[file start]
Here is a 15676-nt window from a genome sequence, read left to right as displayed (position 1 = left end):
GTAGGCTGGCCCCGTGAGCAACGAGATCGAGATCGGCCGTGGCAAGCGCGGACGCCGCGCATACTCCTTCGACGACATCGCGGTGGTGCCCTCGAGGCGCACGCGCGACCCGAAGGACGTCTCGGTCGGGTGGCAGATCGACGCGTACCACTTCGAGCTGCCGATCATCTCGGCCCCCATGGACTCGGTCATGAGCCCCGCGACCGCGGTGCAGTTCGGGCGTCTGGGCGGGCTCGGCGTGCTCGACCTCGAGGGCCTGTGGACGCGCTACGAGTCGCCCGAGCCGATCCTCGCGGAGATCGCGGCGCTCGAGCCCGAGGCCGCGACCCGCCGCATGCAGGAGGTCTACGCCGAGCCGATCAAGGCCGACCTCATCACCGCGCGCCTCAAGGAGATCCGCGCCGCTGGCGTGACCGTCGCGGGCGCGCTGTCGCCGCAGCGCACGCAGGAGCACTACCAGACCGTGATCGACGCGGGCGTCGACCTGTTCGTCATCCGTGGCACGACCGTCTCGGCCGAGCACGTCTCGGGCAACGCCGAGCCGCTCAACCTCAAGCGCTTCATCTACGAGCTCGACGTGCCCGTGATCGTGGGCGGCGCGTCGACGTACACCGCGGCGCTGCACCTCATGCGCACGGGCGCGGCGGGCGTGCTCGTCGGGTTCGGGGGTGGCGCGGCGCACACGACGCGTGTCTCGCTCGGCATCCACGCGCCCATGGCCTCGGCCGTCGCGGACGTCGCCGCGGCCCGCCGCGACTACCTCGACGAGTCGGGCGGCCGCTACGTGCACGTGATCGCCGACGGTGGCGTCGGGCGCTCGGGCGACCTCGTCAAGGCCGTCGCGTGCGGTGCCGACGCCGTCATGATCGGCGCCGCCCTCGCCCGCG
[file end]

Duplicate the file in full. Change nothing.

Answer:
Here is a 15676-nt window from a genome sequence, read left to right as displayed (position 1 = left end):
GTAGGCTGGCCCCGTGAGCAACGAGATCGAGATCGGCCGTGGCAAGCGCGGACGCCGCGCATACTCCTTCGACGACATCGCGGTGGTGCCCTCGAGGCGCACGCGCGACCCGAAGGACGTCTCGGTCGGGTGGCAGATCGACGCGTACCACTTCGAGCTGCCGATCATCTCGGCCCCCATGGACTCGGTCATGAGCCCCGCGACCGCGGTGCAGTTCGGGCGTCTGGGCGGGCTCGGCGTGCTCGACCTCGAGGGCCTGTGGACGCGCTACGAGTCGCCCGAGCCGATCCTCGCGGAGATCGCGGCGCTCGAGCCCGAGGCCGCGACCCGCCGCATGCAGGAGGTCTACGCCGAGCCGATCAAGGCCGACCTCATCACCGCGCGCCTCAAGGAGATCCGCGCCGCTGGCGTGACCGTCGCGGGCGCGCTGTCGCCGCAGCGCACGCAGGAGCACTACCAGACCGTGATCGACGCGGGCGTCGACCTGTTCGTCATCCGTGGCACGACCGTCTCGGCCGAGCACGTCTCGGGCAACGCCGAGCCGCTCAACCTCAAGCGCTTCATCTACGAGCTCGACGTGCCCGTGATCGTGGGCGGCGCGTCGACGTACACCGCGGCGCTGCACCTCATGCGCACGGGCGCGGCGGGCGTGCTCGTCGGGTTCGGGGGTGGCGCGGCGCACACGACGCGTGTCTCGCTCGGCATCCACGCGCCCATGGCCTCGGCCGTCGCGGACGTCGCCGCGGCCCGCCGCGACTACCTCGACGAGTCGGGCGGCCGCTACGTGCACGTGATCGCCGACGGTGGCGTCGGGCGCTCGGGCGACCTCGTCAAGGCCGTCGCGTGCGGTGCCGACGCCGTCATGATCGGCGCCGCCCTCGCCCGCG